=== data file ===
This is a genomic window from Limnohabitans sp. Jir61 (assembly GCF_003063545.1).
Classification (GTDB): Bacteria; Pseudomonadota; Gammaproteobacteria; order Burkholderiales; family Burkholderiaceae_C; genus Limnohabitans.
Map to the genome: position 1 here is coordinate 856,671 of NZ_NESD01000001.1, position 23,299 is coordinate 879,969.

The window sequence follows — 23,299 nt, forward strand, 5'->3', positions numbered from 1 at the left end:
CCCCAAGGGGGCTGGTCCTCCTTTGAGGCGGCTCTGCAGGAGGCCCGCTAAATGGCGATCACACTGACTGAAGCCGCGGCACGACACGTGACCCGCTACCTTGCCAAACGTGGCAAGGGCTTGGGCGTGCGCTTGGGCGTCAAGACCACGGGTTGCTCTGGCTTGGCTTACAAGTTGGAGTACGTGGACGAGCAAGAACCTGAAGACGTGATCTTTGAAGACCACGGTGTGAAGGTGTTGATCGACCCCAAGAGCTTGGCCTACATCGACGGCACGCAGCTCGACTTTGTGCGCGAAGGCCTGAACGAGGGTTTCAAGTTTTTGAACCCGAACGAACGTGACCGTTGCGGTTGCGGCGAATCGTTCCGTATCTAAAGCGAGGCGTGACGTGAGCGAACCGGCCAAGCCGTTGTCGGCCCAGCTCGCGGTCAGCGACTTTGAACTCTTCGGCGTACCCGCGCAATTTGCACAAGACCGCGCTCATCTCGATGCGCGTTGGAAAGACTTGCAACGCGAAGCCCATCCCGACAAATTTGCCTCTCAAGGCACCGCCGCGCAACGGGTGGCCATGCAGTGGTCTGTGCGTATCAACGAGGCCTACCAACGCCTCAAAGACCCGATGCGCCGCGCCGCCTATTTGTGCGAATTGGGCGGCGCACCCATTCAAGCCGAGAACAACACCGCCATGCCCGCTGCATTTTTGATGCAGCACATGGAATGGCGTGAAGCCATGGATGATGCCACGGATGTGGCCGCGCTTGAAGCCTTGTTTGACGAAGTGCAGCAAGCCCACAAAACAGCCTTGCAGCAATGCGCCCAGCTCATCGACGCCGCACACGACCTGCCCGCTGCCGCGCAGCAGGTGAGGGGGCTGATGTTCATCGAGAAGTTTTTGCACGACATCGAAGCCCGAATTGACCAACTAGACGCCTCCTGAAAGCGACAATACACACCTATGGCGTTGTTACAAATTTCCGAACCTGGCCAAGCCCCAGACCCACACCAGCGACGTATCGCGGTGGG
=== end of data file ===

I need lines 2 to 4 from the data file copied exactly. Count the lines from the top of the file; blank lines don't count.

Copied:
Classification (GTDB): Bacteria; Pseudomonadota; Gammaproteobacteria; order Burkholderiales; family Burkholderiaceae_C; genus Limnohabitans.
Map to the genome: position 1 here is coordinate 856,671 of NZ_NESD01000001.1, position 23,299 is coordinate 879,969.

The window sequence follows — 23,299 nt, forward strand, 5'->3', positions numbered from 1 at the left end: